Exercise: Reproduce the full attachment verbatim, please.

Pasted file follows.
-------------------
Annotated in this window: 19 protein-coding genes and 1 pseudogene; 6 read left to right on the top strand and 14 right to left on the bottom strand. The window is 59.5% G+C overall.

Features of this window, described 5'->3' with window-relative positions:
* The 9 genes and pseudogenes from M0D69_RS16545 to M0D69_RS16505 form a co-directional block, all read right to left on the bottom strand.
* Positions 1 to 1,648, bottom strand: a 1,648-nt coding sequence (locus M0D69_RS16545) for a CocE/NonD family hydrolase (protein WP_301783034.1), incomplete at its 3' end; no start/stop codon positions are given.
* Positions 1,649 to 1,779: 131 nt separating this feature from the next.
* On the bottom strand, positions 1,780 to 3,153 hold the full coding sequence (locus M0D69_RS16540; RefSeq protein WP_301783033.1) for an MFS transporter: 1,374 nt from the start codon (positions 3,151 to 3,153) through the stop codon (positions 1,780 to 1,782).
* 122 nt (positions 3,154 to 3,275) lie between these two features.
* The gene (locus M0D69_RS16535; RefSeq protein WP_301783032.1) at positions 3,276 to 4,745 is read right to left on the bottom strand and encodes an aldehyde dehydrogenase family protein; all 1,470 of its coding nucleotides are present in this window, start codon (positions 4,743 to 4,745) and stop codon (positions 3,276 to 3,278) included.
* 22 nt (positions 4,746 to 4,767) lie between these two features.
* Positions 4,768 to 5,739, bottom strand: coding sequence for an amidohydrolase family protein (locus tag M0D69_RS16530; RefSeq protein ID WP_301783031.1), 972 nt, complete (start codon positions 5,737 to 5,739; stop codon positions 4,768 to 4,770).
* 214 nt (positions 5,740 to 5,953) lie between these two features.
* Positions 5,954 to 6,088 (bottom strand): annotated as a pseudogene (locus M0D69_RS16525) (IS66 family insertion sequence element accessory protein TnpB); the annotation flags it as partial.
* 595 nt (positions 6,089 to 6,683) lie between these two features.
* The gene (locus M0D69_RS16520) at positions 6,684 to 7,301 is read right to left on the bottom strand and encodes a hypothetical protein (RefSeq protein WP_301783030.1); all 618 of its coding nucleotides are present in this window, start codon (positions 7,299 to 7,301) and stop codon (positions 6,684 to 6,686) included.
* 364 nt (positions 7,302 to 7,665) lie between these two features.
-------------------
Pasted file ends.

Annotated in this window: 19 protein-coding genes and 1 pseudogene; 6 read left to right on the top strand and 14 right to left on the bottom strand. The window is 59.5% G+C overall.

Features of this window, described 5'->3' with window-relative positions:
* The 9 genes and pseudogenes from M0D69_RS16545 to M0D69_RS16505 form a co-directional block, all read right to left on the bottom strand.
* Positions 1 to 1,648, bottom strand: a 1,648-nt coding sequence (locus M0D69_RS16545) for a CocE/NonD family hydrolase (protein WP_301783034.1), incomplete at its 3' end; no start/stop codon positions are given.
* Positions 1,649 to 1,779: 131 nt separating this feature from the next.
* On the bottom strand, positions 1,780 to 3,153 hold the full coding sequence (locus M0D69_RS16540; RefSeq protein WP_301783033.1) for an MFS transporter: 1,374 nt from the start codon (positions 3,151 to 3,153) through the stop codon (positions 1,780 to 1,782).
* 122 nt (positions 3,154 to 3,275) lie between these two features.
* The gene (locus M0D69_RS16535; RefSeq protein WP_301783032.1) at positions 3,276 to 4,745 is read right to left on the bottom strand and encodes an aldehyde dehydrogenase family protein; all 1,470 of its coding nucleotides are present in this window, start codon (positions 4,743 to 4,745) and stop codon (positions 3,276 to 3,278) included.
* 22 nt (positions 4,746 to 4,767) lie between these two features.
* Positions 4,768 to 5,739, bottom strand: coding sequence for an amidohydrolase family protein (locus tag M0D69_RS16530; RefSeq protein ID WP_301783031.1), 972 nt, complete (start codon positions 5,737 to 5,739; stop codon positions 4,768 to 4,770).
* 214 nt (positions 5,740 to 5,953) lie between these two features.
* Positions 5,954 to 6,088 (bottom strand): annotated as a pseudogene (locus M0D69_RS16525) (IS66 family insertion sequence element accessory protein TnpB); the annotation flags it as partial.
* 595 nt (positions 6,089 to 6,683) lie between these two features.
* The gene (locus M0D69_RS16520) at positions 6,684 to 7,301 is read right to left on the bottom strand and encodes a hypothetical protein (RefSeq protein WP_301783030.1); all 618 of its coding nucleotides are present in this window, start codon (positions 7,299 to 7,301) and stop codon (positions 6,684 to 6,686) included.
* 364 nt (positions 7,302 to 7,665) lie between these two features.